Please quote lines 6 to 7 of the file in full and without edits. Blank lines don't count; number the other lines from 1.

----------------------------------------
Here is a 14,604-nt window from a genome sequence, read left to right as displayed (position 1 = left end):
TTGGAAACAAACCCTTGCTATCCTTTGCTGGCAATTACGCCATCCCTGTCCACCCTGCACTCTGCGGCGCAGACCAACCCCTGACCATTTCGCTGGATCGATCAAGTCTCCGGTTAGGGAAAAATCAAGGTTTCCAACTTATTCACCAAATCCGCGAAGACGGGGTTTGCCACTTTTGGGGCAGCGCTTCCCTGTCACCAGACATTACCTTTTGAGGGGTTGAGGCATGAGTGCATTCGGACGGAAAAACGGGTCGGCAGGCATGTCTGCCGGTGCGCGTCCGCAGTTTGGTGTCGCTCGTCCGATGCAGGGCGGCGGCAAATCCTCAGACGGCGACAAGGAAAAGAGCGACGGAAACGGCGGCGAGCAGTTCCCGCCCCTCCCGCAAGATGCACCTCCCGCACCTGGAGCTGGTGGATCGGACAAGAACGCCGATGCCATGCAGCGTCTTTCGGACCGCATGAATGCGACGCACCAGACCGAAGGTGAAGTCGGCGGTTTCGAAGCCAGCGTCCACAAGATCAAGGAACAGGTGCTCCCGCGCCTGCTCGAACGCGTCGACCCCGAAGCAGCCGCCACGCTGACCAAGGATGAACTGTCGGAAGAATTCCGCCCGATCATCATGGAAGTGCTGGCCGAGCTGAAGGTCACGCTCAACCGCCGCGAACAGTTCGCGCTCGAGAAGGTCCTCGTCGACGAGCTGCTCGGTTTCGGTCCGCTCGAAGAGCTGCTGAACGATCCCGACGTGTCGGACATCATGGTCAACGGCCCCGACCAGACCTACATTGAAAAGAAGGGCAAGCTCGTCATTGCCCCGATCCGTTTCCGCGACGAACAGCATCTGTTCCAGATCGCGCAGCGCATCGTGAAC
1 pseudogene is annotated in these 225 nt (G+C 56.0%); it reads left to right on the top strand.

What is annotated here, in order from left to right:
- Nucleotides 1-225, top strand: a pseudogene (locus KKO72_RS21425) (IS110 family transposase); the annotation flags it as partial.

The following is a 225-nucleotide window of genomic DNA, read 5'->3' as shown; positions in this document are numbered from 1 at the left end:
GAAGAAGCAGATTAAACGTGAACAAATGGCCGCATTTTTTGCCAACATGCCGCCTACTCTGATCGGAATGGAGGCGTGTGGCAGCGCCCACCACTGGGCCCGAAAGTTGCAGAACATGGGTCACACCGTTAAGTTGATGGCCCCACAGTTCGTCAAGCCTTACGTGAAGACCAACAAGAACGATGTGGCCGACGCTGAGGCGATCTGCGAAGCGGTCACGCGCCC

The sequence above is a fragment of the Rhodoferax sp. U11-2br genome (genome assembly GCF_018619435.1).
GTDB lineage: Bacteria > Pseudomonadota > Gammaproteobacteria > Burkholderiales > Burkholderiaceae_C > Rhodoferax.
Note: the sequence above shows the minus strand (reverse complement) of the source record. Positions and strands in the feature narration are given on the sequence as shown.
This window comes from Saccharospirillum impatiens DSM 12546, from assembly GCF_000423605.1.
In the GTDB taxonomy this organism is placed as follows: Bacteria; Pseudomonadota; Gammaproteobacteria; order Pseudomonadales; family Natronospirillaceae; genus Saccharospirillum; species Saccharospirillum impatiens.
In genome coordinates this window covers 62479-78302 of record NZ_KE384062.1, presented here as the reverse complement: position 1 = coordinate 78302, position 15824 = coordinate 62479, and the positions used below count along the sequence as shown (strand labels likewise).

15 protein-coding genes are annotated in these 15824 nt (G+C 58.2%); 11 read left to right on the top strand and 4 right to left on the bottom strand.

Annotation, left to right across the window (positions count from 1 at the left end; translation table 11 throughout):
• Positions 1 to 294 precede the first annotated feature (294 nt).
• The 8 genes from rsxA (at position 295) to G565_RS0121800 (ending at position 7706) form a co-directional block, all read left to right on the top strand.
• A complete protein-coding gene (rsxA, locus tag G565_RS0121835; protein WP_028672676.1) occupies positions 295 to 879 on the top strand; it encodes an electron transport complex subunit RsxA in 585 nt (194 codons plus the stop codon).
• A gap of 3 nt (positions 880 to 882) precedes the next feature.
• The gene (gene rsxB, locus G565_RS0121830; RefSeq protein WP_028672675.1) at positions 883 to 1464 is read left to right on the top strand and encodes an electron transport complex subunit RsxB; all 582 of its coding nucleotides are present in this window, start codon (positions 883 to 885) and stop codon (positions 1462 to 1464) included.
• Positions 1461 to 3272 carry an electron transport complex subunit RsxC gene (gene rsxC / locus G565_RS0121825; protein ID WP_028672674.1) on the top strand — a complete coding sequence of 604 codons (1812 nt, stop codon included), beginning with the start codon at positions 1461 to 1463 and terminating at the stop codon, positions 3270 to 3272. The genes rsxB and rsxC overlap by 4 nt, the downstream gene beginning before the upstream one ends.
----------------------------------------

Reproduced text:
The following is a 225-nucleotide window of genomic DNA, read 5'->3' as shown; positions in this document are numbered from 1 at the left end:
GAAGAAGCAGATTAAACGTGAACAAATGGCCGCATTTTTTGCCAACATGCCGCCTACTCTGATCGGAATGGAGGCGTGTGGCAGCGCCCACCACTGGGCCCGAAAGTTGCAGAACATGGGTCACACCGTTAAGTTGATGGCCCCACAGTTCGTCAAGCCTTACGTGAAGACCAACAAGAACGATGTGGCCGACGCTGAGGCGATCTGCGAAGCGGTCACGCGCCC